The AL West has done a pretty good job of defying easy...
Eric Stults Good Again; All-Star Bound?
San Diego Padre left handed pitcher Eric Stults had been a fringe starter in the Major Leagues for about a decade before the Padres gave him a real opportunity. Stults has responded with a 3.08 ERA across 28 San Diego starts. I became a fan of Stults’ after he made Braves hitters look stupid last August 13th–fanning three, and giving up just one run in 7.2 innings to lower his ERA on the season to 2.49. After last night’s 6.1 innings of two-run ball (he left after allowing a Tony Abreu single to left field and Luke Gregerson thought it might be fun to give up four straight hits) in which he simply got people out, his 2013 ERA sits at a very solid 3.25. On the heels of last week’s complete game two-hitter, it might be time to admit that Eric Stults, despite throwing pretty slow, is surprisingly pretty good.
Pitching is clearly the answer to the riddle of the Padres improbable .500 record. Just three games back in the NL West despite Cameron Maybin, Yonder Alonso, Everth Cabrera, and Jedd Gyrko on the DL, guys like Stults, Jason Marquis, and Andrew Cashner have stepped up. Marquis and Cashner you’ve heard of–Marquis for his persistent mediocrity (over 13 seasons he’s amassed almost 1900 career IP with a 4.55 ERA), and Cashner for throwing 99 mph as a starter. But Stults? Nobody knows Eric Stults.
The left hander’s 88.4 mph fastball doesn’t exactly pop any eyeballs, but the results are starting to. Where Yasiel Puig and so many other Major Leaguers succeed on the merits of Herculean physical attributes, Eric Stults find success by changing speeds, keeping hitters off balance, and precision control. He should be the layperson’s favorite pitcher. His curveball this year has been clocked as slow as 61 mph and opponents are still hitting just .222 against it.
Stults was drafted in 2002 in the 15th round by the Los Angeles Dodgers. He went to Bethel College, which tells you both a bit about how
highly he was regarded out of high school and a bit about his Christian ideals. (Bethel also boasts alumni Justin Masterson, but the two never played together.) Stults bounced around, starting two, five, seven, and 10 games for the Dodgers from 2006-2010, then pitched 12 innings out of the bullpen in 2011 for the Rockies. After pitching six innings for the White Sox in 2012 (the second game of a double header), he was claimed off of waivers by the Padres and given a chance to start. The rest… is what I’m trying to bring to your attention.
Stults has been really good!
Consider this leaderboard. Stults’ 3.08 ERA since the beginning of 2012 puts him 13th among pitchers with at least 180 IP. He’s up there with the likes of Jered Weaver and ahead of David Price, RA Dickey, Matt Cain, Madison Bumgarner, Adam Wainwright, Mat Latos, and Cole Hamels.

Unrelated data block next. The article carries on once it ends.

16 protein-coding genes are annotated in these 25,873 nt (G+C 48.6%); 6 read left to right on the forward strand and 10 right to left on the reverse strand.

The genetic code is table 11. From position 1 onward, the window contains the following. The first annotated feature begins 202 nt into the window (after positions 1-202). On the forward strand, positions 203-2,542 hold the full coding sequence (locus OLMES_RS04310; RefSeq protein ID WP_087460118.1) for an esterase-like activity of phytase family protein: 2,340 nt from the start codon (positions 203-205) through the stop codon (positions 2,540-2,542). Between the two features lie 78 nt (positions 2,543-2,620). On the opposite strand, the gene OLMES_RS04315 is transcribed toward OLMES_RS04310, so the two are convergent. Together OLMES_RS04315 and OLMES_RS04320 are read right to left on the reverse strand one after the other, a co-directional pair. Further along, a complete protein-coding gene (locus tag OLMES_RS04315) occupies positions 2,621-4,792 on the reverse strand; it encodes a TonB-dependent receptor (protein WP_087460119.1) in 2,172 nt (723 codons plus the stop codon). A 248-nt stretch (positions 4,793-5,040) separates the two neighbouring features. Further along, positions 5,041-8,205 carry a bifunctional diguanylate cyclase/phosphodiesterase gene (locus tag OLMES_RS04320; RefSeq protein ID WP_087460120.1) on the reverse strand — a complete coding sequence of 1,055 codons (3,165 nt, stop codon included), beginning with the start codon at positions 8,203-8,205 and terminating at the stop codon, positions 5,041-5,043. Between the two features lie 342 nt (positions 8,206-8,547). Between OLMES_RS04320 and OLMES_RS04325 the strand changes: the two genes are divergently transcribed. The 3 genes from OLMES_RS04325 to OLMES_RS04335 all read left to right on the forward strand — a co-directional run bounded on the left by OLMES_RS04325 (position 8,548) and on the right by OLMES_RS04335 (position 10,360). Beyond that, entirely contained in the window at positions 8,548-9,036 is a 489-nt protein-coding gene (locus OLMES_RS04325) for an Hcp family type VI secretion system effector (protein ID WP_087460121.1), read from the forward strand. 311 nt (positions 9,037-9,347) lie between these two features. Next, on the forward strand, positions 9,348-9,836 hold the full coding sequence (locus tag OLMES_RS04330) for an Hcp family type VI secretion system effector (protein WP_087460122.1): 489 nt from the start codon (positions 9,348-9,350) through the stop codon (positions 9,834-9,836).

When we talk about guys that are underrated, often it’s players who are really good that everybody knows are good but still go under-appreciated that headline the list. Stults is too much of a no name to make the underrated list. Granted, he’s about to reach 100 innings in a season for the first time ever, but I think he should be getting some more publicity. Fans should at least know who he is.
So the question becomes: how do we get fans to know who he is? Answer: We put him in the All-Star game!
|Madison Bumgarner||Giants||7||4||0||15||15||97.0||9.00||2.69||0.84||.242||72.4 %||42.4 %||9.5 %||3.25||3.25||3.42||1.6|
|Eric Stults||Padres||6||5||0||15||15||97.0||5.85||1.86||0.65||.267||73.1 %||42.1 %||5.8 %||3.25||3.34||4.14||1.5|
None of you would laugh at me for suggesting that Madison Bumgarner pitch in the All-Star game. Take a look at how similar the two have been. Both boast a 3.25 ERA, both have pitched 97 innings, both have a Groundball rate of about 42% and a Left on Base rate of about 73%. They’re basically the same pitcher. However, the 3.25 ERA is currently good for 21st in the NL. That’s not quite good enough for an All-Star team until you remember that each team has to represented.
Who will be the Padres representative? Chase Headley? Not with a .224 average. Everth Cabrera’s hitting .305 with 31 steals at shortstop, but he’s also on the DL right now making his future a bit uncertain. Ok, so Huston Street? 4.24 ERA. Luke Gregerson? 2.51 ERA and only three saves.
Why not Eric Stults? America loves a great story; they love a guy they can relate to, and the Padres need to be getting some more attention.
If nothing else remember this: Eric Stults is the slow throwing lefty for the Padres (not Clayton Richard) and is pretty damn good.
Stat of the Day: Miguel Sano, Twin’s 3B prospect whose saga made for the Bobby valentine-produced documentary Pelotero, is hitting .312 with 16 homers.